The virus is still raging across the planet, and we don’t have the vaccines. This is the greatest priority right now. — Achim Steiner, administrator of the United Nations Development Program
The virus is still raging across the planet, and we don’t have the vaccines. This is the greatest priority right now. — Achim Steiner, administrator of the United Nations Development Program
Global economic recovery is leaving poor countries behind
Poor countries’ struggles amid vaccines shortfall threaten greater instability, migration and disease

Even as millions of Americans enjoy a post-pandemic boom, fresh covid-19 outbreaks in the developing world are undermining economic recovery and fueling political unrest.

Sluggish vaccination campaigns stand between the world’s poorest nations and the resumption of normal life, casting a shadow over a global rebound that is otherwise shaping up as the most impressive in 80 years, according to the World Bank.

The United States and other rich nations have promised to deliver 1 billion vaccines to governments in Africa, Asia and Latin America. But 18 months after the pandemic began, there is no agreed plan or timetable for inoculating perhaps half of the people on the planet.


Now, amid the spread of the highly infectious delta variant, and as finance ministers from the Group of 20 prepare to meet next week, the issue is gaining new urgency.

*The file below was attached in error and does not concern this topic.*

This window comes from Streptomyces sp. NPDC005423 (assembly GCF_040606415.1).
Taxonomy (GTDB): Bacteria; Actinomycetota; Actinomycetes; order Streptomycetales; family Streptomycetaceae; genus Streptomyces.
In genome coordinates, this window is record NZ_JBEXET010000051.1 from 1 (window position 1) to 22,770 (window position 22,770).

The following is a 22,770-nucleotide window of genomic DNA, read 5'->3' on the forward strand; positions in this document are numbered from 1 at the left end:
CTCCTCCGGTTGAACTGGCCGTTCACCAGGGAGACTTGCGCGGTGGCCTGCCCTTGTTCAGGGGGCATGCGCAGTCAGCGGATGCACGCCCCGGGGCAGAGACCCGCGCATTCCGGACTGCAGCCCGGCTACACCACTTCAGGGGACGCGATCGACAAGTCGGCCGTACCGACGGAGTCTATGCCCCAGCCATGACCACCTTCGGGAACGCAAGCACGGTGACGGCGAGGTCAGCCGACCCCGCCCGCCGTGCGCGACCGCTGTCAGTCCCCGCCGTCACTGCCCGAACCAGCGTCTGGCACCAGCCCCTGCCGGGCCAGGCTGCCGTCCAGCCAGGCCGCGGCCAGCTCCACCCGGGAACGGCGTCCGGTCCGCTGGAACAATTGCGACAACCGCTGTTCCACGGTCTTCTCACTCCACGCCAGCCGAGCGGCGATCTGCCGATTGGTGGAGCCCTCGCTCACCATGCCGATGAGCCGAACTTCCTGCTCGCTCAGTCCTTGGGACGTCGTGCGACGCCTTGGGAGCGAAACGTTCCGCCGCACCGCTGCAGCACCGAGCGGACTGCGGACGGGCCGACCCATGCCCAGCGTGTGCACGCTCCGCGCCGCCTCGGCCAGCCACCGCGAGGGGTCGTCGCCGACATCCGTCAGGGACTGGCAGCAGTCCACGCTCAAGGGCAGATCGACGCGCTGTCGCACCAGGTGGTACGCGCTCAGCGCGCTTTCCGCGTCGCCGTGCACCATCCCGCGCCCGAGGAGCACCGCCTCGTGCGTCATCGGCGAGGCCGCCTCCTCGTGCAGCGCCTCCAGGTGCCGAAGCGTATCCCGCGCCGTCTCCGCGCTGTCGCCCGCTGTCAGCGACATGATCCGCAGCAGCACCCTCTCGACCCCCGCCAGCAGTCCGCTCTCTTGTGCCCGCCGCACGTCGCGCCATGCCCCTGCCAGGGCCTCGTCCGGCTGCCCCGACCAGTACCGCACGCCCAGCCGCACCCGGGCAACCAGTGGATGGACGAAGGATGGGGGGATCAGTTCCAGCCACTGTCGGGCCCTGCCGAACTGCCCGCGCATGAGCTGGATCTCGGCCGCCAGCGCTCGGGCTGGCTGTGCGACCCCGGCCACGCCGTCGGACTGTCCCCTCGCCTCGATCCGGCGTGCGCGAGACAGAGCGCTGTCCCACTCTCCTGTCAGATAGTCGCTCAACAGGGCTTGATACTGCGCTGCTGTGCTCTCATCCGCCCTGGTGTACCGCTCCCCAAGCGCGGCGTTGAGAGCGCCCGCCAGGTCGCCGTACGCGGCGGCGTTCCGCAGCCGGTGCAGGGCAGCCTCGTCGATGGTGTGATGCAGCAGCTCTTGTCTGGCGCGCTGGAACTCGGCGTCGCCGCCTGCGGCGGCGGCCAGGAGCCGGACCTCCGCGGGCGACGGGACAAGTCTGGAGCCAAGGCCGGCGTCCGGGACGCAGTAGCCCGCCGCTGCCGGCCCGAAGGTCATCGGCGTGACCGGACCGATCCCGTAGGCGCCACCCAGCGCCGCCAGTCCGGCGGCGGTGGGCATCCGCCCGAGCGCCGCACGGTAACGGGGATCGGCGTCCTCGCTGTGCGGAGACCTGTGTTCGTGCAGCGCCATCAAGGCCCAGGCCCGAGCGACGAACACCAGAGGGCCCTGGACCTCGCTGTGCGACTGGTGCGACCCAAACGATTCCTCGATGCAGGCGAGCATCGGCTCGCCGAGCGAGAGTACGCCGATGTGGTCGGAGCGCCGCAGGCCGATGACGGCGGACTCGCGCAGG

In Africa, which is suffering the world’s fastest-rising covid caseload, less than 1 percent of the adult population has been vaccinated and South Africa, Rwanda and Uganda all have reimposed restrictions on activity. Latin America is reeling as covid deaths soar in Brazil, Argentina and Colombia. And in South Asia, India’s nearly 1.4 billion people will not reach herd immunity until October 2022, says Bank of America Merrill Lynch.

A failure to accelerate vaccinations could allow the virus to mutate into more deadly forms, leaving lasting wounds on dozens of economies, preventing for years a complete restoration of global travel and ultimately threatening Americans’ health. By aggravating societal cleavages, disparities in the pandemic response between rich and poor nations also could spur political instability and unauthorized migration, including along the southern U.S. border, experts warn.

“The virus is still raging across the planet, and we don’t have the vaccines. This is the greatest priority right now,” said Achim Steiner, administrator of the United Nations Development Program. “ … If this economic crisis paralyzes the ability of state institutions to stand up crisis response, organize vaccination supply chains and provide recovery stimulus packages that can help the economies to recover, we will actually see a political crisis on the back of the economic crisis.”
Read the full article: https://www.washingtonpost.com/us-policy/2021/06/29/global-economy-pandemic/